One of my customers is currently waiting for the results to come back, from a deployment of a Configuration Baseline which was pushed out to detect the Microsoft Compatibility Appraiser DLL problem.

The problem itself can cause chaos on the networks, due to excessive WSUS communications, and should be read up on here.

The problem seems to be due to specific versions of the Compatibility Appraiser, which version-wise can be described as:

  • No value = No problem (not installed)
  • Less than 1704 = Problem
  • Between 1704 and 1749 = No problem
  • Between 1750 and 1751 = Problem
  • Above 1751 = No Problem

And this can be defined using 3 conditions in a PowerShell script.

If you read the detail in the above link, you’d of recognised that there isn’t a fix for this issue, just an easing off of it. The appraiser will continue it would seem, to interfere with the WUA Scan Cache, causing some of it to vanish, and thus be downloaded from WSUS again, the best we can do is bring the appraiser up to a certain version to reduce the effect, or disable the Scheduled Task that runs the appraiser.


Let’s put a PowerShell script into a Configuration Baseline and trot it out the door, to detect if there is a build up of clients that need their Appraiser upgraded.

Create a new Configuration Item, call it what you want, but I used Appraiser DLL Check, then add a new Setting and call it DLL Check:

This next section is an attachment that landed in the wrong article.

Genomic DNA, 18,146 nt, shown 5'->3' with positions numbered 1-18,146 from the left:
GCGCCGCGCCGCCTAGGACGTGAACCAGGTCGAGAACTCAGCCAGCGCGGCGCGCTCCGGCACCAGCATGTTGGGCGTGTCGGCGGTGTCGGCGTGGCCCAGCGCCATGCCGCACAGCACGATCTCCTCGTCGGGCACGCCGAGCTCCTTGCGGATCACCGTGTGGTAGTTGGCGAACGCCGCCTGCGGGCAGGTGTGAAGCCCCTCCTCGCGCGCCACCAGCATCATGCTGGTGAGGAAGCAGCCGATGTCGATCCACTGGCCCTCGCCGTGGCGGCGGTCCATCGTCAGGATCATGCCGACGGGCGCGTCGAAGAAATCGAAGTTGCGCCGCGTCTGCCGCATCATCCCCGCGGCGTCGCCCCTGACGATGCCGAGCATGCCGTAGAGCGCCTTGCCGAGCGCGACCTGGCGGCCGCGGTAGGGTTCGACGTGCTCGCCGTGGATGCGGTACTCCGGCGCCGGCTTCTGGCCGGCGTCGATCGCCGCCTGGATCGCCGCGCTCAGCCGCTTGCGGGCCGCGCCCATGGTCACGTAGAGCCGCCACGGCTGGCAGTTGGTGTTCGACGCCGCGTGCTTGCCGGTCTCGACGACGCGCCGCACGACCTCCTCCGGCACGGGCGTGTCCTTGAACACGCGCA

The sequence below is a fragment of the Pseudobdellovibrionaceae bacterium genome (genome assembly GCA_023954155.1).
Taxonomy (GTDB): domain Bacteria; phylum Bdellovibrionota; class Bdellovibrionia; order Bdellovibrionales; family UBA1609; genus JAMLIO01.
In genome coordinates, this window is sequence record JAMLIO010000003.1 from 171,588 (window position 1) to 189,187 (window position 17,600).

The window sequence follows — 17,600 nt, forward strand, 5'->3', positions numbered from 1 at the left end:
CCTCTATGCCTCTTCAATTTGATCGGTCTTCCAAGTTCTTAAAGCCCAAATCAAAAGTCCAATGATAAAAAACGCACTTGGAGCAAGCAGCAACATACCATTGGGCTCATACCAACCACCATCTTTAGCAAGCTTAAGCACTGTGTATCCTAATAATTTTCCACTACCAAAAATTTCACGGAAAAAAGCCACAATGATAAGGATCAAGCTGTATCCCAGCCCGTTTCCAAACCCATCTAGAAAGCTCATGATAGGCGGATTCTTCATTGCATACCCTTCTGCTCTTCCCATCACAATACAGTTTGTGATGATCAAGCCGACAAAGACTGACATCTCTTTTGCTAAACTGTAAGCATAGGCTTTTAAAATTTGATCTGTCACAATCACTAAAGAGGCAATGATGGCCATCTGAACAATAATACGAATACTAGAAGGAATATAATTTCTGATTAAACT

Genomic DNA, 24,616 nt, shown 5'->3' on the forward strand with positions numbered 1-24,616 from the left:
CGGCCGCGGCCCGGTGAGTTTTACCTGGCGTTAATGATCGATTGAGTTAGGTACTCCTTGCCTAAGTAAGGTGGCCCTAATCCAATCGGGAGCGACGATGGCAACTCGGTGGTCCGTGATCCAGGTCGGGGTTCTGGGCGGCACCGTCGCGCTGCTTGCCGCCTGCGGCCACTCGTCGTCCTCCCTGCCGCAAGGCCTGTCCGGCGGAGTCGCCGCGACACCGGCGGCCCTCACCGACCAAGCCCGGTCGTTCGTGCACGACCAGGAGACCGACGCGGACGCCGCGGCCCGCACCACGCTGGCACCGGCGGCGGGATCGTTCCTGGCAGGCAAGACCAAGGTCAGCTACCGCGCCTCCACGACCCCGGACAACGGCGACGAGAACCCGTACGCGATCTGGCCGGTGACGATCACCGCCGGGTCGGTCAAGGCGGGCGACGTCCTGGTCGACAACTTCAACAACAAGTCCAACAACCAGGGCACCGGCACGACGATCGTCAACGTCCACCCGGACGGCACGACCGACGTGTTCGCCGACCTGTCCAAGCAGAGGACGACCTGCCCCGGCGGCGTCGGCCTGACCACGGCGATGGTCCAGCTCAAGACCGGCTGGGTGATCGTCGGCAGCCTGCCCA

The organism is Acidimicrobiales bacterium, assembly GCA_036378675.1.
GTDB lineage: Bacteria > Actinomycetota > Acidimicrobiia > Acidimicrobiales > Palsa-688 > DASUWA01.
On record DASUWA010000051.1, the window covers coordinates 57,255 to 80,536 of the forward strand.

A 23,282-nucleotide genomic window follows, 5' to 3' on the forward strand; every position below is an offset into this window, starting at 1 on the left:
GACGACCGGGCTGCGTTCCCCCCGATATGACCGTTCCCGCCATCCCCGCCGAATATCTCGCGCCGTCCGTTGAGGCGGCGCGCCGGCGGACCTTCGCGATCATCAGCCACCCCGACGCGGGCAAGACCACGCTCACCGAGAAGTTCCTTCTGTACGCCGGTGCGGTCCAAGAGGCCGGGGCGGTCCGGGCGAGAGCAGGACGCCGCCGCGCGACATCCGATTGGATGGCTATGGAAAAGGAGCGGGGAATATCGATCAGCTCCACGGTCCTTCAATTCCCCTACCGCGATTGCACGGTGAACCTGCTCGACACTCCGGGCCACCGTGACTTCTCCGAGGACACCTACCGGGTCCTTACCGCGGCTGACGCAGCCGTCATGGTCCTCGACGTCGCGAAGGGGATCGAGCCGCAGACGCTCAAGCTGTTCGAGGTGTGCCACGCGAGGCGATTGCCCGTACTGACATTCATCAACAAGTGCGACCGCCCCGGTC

Make sure you have Setting type set to Script, and Data type set to String

For the Discovery script click Edit Script

Make sure Script language is set to Windows PowerShell

Add in the following, making sure its formatted correctly (paste and check it is okay in notepad!)

# Get DLL Appraiser compliance status

#Get registry value

$Compliant = $true

$val = (Get-ItemProperty -path ‘HKLM:\SOFTWARE\Microsoft\Windows NT\CurrentVersion\AppCompatFlags\Appraiser’).LastAttemptedRunDataVersion

# Check if within ranges

if ($val -ne $null) # Not exist is compliant (not installed)
    if ($val -lt 1704)

    # Non-compliant

        $Compliant = $false


    if ($val -gt 1749 -And $val -lt 1752)
        $Compliant = $false

# Return compliance status ($false = non-compliant)

if ($Compliant -eq $false)

This script will nothing as a statement of compliance if the LastAttemptedRunDataVersion registry value does not exist, or if it is within bounds defined above, it will return False for non-compliance if not within the bounds.

Now switch to Compliance Rules and add a new Rule, call it DLL Check or whatever.

This is how you should configure it:


Rule type should be Value, the value returned by the specified script should be Equals, and the following values should be set to True

You can set Noncompliance severity for reports to anything other than None if you wish.

Now add this Configuration Item to a Configuration Baseline, and deploy the Baseline out to your estate, after piloting on a few devices.

I would recommend targeting your own machine, and creating\changing the registry value: HKEY_LOCALMACHINE\SOFTWARE\Microsoft\Windows NT\CurrentVersion\AppCompatFlags\Appraiser\LastAttemptedRunDataVersion so as to test the Compliant\Non-compliant results from the script.

And don’t forget, you can create Compliant\Non-compliant collections using the SCCM Console, just right click a Configuration Baseline Deployment, and choose what type of collection you want created from the pop-out menu.

Hey Q, Jo, figures looking good, low turn-out of the Appraiser problem it looks!